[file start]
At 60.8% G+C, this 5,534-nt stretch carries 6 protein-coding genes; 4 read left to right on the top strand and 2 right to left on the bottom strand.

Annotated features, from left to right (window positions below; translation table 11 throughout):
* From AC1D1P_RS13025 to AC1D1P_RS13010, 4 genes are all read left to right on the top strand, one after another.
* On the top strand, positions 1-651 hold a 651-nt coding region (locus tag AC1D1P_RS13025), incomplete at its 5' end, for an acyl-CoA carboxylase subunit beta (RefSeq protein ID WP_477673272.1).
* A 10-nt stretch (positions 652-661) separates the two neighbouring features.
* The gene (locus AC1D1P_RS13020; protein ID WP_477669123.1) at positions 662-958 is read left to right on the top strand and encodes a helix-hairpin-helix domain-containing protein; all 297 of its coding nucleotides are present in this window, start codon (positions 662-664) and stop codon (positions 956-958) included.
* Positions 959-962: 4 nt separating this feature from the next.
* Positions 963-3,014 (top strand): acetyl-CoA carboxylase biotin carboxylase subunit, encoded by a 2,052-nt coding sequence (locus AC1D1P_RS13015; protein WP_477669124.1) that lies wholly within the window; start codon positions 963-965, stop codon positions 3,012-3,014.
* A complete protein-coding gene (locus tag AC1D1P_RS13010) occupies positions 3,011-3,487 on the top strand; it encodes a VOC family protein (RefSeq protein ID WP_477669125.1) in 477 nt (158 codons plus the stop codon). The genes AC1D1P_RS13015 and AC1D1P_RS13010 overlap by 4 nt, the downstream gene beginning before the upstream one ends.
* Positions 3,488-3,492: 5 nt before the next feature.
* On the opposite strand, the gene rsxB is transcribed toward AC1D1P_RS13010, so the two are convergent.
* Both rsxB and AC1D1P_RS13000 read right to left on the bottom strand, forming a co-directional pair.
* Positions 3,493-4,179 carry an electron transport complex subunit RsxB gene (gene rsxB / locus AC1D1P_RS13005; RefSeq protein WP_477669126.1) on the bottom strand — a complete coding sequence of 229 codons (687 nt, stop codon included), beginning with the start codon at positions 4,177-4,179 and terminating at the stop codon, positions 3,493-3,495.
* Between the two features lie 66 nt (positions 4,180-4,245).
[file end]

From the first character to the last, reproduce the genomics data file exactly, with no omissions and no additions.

At 60.8% G+C, this 5,534-nt stretch carries 6 protein-coding genes; 4 read left to right on the top strand and 2 right to left on the bottom strand.

Annotated features, from left to right (window positions below; translation table 11 throughout):
* From AC1D1P_RS13025 to AC1D1P_RS13010, 4 genes are all read left to right on the top strand, one after another.
* On the top strand, positions 1-651 hold a 651-nt coding region (locus tag AC1D1P_RS13025), incomplete at its 5' end, for an acyl-CoA carboxylase subunit beta (RefSeq protein ID WP_477673272.1).
* A 10-nt stretch (positions 652-661) separates the two neighbouring features.
* The gene (locus AC1D1P_RS13020; protein ID WP_477669123.1) at positions 662-958 is read left to right on the top strand and encodes a helix-hairpin-helix domain-containing protein; all 297 of its coding nucleotides are present in this window, start codon (positions 662-664) and stop codon (positions 956-958) included.
* Positions 959-962: 4 nt separating this feature from the next.
* Positions 963-3,014 (top strand): acetyl-CoA carboxylase biotin carboxylase subunit, encoded by a 2,052-nt coding sequence (locus AC1D1P_RS13015; protein WP_477669124.1) that lies wholly within the window; start codon positions 963-965, stop codon positions 3,012-3,014.
* A complete protein-coding gene (locus tag AC1D1P_RS13010) occupies positions 3,011-3,487 on the top strand; it encodes a VOC family protein (RefSeq protein ID WP_477669125.1) in 477 nt (158 codons plus the stop codon). The genes AC1D1P_RS13015 and AC1D1P_RS13010 overlap by 4 nt, the downstream gene beginning before the upstream one ends.
* Positions 3,488-3,492: 5 nt before the next feature.
* On the opposite strand, the gene rsxB is transcribed toward AC1D1P_RS13010, so the two are convergent.
* Both rsxB and AC1D1P_RS13000 read right to left on the bottom strand, forming a co-directional pair.
* Positions 3,493-4,179 carry an electron transport complex subunit RsxB gene (gene rsxB / locus AC1D1P_RS13005; RefSeq protein WP_477669126.1) on the bottom strand — a complete coding sequence of 229 codons (687 nt, stop codon included), beginning with the start codon at positions 4,177-4,179 and terminating at the stop codon, positions 3,493-3,495.
* Between the two features lie 66 nt (positions 4,180-4,245).